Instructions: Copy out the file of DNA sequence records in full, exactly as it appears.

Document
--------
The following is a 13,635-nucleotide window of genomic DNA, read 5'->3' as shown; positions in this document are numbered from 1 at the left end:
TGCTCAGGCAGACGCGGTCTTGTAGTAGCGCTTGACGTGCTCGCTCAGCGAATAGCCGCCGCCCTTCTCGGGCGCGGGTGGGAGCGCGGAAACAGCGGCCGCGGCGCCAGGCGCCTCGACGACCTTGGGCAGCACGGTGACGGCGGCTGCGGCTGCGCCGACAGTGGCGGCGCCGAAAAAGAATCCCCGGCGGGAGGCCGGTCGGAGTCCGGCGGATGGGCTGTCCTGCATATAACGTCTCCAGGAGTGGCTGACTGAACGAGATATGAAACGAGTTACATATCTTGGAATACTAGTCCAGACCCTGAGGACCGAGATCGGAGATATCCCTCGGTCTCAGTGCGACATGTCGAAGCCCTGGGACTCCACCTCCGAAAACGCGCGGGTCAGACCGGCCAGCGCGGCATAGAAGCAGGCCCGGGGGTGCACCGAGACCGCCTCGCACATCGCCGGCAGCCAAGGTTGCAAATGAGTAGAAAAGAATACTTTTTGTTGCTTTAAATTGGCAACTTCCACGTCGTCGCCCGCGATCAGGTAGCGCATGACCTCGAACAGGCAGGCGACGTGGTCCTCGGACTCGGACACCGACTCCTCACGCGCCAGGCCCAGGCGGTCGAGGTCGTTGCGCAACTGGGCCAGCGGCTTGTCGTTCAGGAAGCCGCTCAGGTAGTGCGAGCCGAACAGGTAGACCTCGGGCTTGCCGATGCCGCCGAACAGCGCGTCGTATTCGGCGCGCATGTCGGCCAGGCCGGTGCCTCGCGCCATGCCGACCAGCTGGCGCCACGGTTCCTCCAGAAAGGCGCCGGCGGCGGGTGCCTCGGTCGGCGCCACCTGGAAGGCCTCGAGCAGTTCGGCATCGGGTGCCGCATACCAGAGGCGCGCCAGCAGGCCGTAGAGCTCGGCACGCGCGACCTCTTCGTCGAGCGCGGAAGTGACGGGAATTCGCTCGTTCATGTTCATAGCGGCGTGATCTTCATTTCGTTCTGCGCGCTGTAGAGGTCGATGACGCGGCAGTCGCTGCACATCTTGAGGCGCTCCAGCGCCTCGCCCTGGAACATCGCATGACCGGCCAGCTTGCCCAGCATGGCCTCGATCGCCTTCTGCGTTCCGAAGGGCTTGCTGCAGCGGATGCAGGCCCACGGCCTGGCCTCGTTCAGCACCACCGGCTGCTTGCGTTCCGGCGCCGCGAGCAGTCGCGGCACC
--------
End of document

The following is a 13,635-nucleotide window of genomic DNA, read 5'->3' as shown; positions in this document are numbered from 1 at the left end:
TGCTCAGGCAGACGCGGTCTTGTAGTAGCGCTTGACGTGCTCGCTCAGCGAATAGCCGCCGCCCTTCTCGGGCGCGGGTGGGAGCGCGGAAACAGCGGCCGCGGCGCCAGGCGCCTCGACGACCTTGGGCAGCACGGTGACGGCGGCTGCGGCTGCGCCGACAGTGGCGGCGCCGAAAAAGAATCCCCGGCGGGAGGCCGGTCGGAGTCCGGCGGATGGGCTGTCCTGCATATAACGTCTCCAGGAGTGGCTGACTGAACGAGATATGAAACGAGTTACATATCTTGGAATACTAGTCCAGACCCTGAGGACCGAGATCGGAGATATCCCTCGGTCTCAGTGCGACATGTCGAAGCCCTGGGACTCCACCTCCGAAAACGCGCGGGTCAGACCGGCCAGCGCGGCATAGAAGCAGGCCCGGGGGTGCACCGAGACCGCCTCGCACATCGCCGGCAGCCAAGGTTGCAAATGAGTAGAAAAGAATACTTTTTGTTGCTTTAAATTGGCAACTTCCACGTCGTCGCCCGCGATCAGGTAGCGCATGACCTCGAACAGGCAGGCGACGTGGTCCTCGGACTCGGACACCGACTCCTCACGCGCCAGGCCCAGGCGGTCGAGGTCGTTGCGCAACTGGGCCAGCGGCTTGTCGTTCAGGAAGCCGCTCAGGTAGTGCGAGCCGAACAGGTAGACCTCGGGCTTGCCGATGCCGCCGAACAGCGCGTCGTATTCGGCGCGCATGTCGGCCAGGCCGGTGCCTCGCGCCATGCCGACCAGCTGGCGCCACGGTTCCTCCAGAAAGGCGCCGGCGGCGGGTGCCTCGGTCGGCGCCACCTGGAAGGCCTCGAGCAGTTCGGCATCGGGTGCCGCATACCAGAGGCGCGCCAGCAGGCCGTAGAGCTCGGCACGCGCGACCTCTTCGTCGAGCGCGGAAGTGACGGGAATTCGCTCGTTCATGTTCATAGCGGCGTGATCTTCATTTCGTTCTGCGCGCTGTAGAGGTCGATGACGCGGCAGTCGCTGCACATCTTGAGGCGCTCCAGCGCCTCGCCCTGGAACATCGCATGACCGGCCAGCTTGCCCAGCATGGCCTCGATCGCCTTCTGCGTTCCGAAGGGCTTGCTGCAGCGGATGCAGGCCCACGGCCTGGCCTCGTTCAGCACCACCGGCTGCTTGCGTTCCGGCGCCGCGAGCAGTCGCGGCACC